Can Johnny Hellweg Succeed In 2014? | Disciples of Uecker

Disciples of Uecker

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Long-time readers know my feelings about right-hander Johnny Hellweg. He has an intimidating frame on the mound and a fastball that can be overwhelming. He has struggled in his brief major-league debut this season, but I absolutely adore his potential. He’s one of the few pitchers in the Brewers’ system that possesses a mid-rotation ceiling. If everything develops well, he could be an Andrew Cashner type of starter.

Right now, though, that’s all it is. Potential. And when attempting to carve out realistic expectations for 2014 performance, I’m not sure it’s wise to bank on heavy progression for Hellweg. Instead, it’s perhaps better to determine whether he can find success at the major-league level with his current repertoire/skills, and any unexpected progression is merely icing on the cake.

The Brewers recently named Hellweg the organization’s Pitcher of the Year in the minor-league system. He posted a 3.15 ERA in a very difficult Pacific Coast League, and he reportedly touched triple-digits with his fastball multiple times throughout the year. Those are things we should absolutely be excited about.

Of course, the most significant concern surrounding Hellweg is his lack of command. He’s walked 7.06 batters per nine innings in five starts (six appearances) with Milwaukee, and he also dished out too many free passes in Triple-A Nashville, compiling a 5.80 BB/9. For comparison, there have been zero¬†qualified starters with a higher walk rate than what Hellweg had in Triple-A (not to mention Milwaukee) since the ’94-95 strike. That would lead one to believe a pitcher cannot walk that many batters at the major-league level and find success.

It’s deeper than that, though. Randy Johnson walked 6.79 batters per nine innings in 1991 and managed to post a 3.98 ERA, but he struck out a massive 228 batters in only 201.1 innings. Guys can limit the overall damage if they possess the ability to miss bats at an elite rate — something Hellweg has not done this year. His 6.37 K/9 strikeout rate in Triple-A is already below-average, and his paltry 2.08 K/9 in the majors is borderline ridiculous.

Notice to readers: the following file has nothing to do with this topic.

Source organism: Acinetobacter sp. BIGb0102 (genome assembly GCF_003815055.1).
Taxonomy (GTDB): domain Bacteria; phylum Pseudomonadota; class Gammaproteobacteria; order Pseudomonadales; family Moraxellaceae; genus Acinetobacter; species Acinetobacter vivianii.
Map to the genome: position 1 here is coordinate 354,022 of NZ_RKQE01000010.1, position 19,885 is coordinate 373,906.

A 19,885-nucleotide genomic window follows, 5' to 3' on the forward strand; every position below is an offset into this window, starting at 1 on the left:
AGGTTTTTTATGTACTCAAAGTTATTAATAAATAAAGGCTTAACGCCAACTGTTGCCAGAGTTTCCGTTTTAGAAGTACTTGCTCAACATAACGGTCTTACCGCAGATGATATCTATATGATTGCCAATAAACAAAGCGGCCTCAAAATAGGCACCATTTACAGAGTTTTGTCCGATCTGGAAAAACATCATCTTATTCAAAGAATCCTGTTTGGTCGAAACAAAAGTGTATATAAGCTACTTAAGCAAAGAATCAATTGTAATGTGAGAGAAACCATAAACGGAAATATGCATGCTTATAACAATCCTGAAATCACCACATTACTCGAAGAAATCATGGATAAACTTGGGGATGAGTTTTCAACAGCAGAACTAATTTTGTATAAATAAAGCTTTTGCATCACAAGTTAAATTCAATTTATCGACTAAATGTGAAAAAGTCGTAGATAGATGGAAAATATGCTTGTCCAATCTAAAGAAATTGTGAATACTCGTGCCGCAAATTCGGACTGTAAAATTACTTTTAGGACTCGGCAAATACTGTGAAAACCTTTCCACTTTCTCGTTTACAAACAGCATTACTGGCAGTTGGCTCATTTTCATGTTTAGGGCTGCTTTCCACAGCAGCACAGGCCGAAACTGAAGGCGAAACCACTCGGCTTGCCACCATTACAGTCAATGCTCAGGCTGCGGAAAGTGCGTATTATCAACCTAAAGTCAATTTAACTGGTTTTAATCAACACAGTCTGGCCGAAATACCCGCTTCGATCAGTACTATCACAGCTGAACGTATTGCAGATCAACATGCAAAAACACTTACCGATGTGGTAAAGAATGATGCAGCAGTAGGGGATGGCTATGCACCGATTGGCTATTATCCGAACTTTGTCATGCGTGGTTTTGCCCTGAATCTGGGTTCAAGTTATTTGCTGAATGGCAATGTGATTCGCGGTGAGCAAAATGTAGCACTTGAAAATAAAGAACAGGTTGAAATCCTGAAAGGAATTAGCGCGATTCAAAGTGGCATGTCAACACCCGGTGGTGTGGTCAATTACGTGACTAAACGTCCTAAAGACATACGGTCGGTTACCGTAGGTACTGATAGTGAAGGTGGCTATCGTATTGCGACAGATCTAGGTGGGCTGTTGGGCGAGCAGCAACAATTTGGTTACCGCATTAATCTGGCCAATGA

Hellweg clearly has the repertoire to miss more bats than he’s done in his five starts with the Brewers, so let’s focus on his Triple-A strikeout rate instead. It represents 125.2 innings of data, so the sample size should have some stability. With the below-average strikeout numbers and the lofty walk totals, the right-hander owned a 1.10 strikeout-to-walk ratio (K/BB) with Nashville. That’s not workable.

Since the turn of the century, there have only been 11 instances in which a pitcher threw enough innings during a single season to “qualify” and had a worse K/BB ratio than the one Hellweg posted in Triple-A this year:

Year Pitcher Team K/BB ERA ERA-
2003 Nate Cornejo Tigers 0.79 4.67 106
2002 Mike Hampton Rockies 0.81 6.15 127
2004 Kirk Rueter Giants 0.85 4.73 111
2003 Damien Moss Giants 0.86 5.16 122
2000 Jimmy Haynes Brewers 0.88 5.33 115
2004 Kazuhisa Ishii Dodgers 1.01 4.71 113
2006 Steve Trachsel Mets 1.01 4.97 114
2008 Daniel Cabrera Orioles 1.06 5.25 118
2001 Jimmy Anderson Pirates 1.07 5.10 117
2004 Miguel Cabrera Blue Jays 1.08 4.85 102
2000 Jamey Wright Brewers 1.09 4.10 88

Success was clearly uncommon among these starters. Only Jamey Wright posted an above-average ERA in that respective season, but no one would consider him a pitcher worth replicating. Though, to be fair, he has improved as he’s aged and has put together a few solid seasons as a reliever.

We can talk about Hellweg’s potential all day. There’s a lot to like about the lanky right-hander. In terms of next year’s performance, though, he’s going to be working uphill unless he can dramatically cut his walk totals or start to induce more swings-and-misses. History hasn’t been kind to those who have posted strikeout-to-walk ratios like the one he compiled in Triple-A this year — and that’s not even taking into consideration the increased talent level in the majors.

I mentioned Andrew Cashner in the first paragraph, and I’m beginning to think an Andrew Cashner-esque career trajectory may be the most beneficial for Hellweg. Cashner pitched almost exclusively out of the bullpen in his first three big-league seasons before transitioning to the starting rotation on essentially a full-time basis this year. He still struggled as a rookie, but it allowed him to develop his repertoire at the major-league level and adjust to major-league hitters in a lower-leverage position. It set the stage for his future career as a starter.

That could be the best-possible scenario for Johnny Hellweg. I love his potential as a pitcher. He’s difficult to handle when repeating his mechanics, and he can dominate guys with just his plus-fastball. He’s just not ready to take the ball every fifth day as a starter. We’ve seen that this season, and history illustrates he will not find success with his current skill set. The organization would be wise to put him in a position to succeed in 2014, which would mean putting him in the bullpen and allowing him to get his feet under him while letting his stuff play up in shorter stints. The command issues will still be present, but the organization would have to be willing to commit to him in the role and ride out the rough patches.

If the Brewers bring back Yovani Gallardo and Kyle Lohse, they’ll have a decent top-four starters with Gallardo, Lohse, Wily Peralta and Marco Estrada. They would only need a fifth starter, and there are plenty of options to fill that role without compromising the development of Johnny Hellweg. Put him in the bullpen, and if his command and repertoire can progress in the next year or two, then transition him to the starting rotation. At this point, it’s best for both parties.

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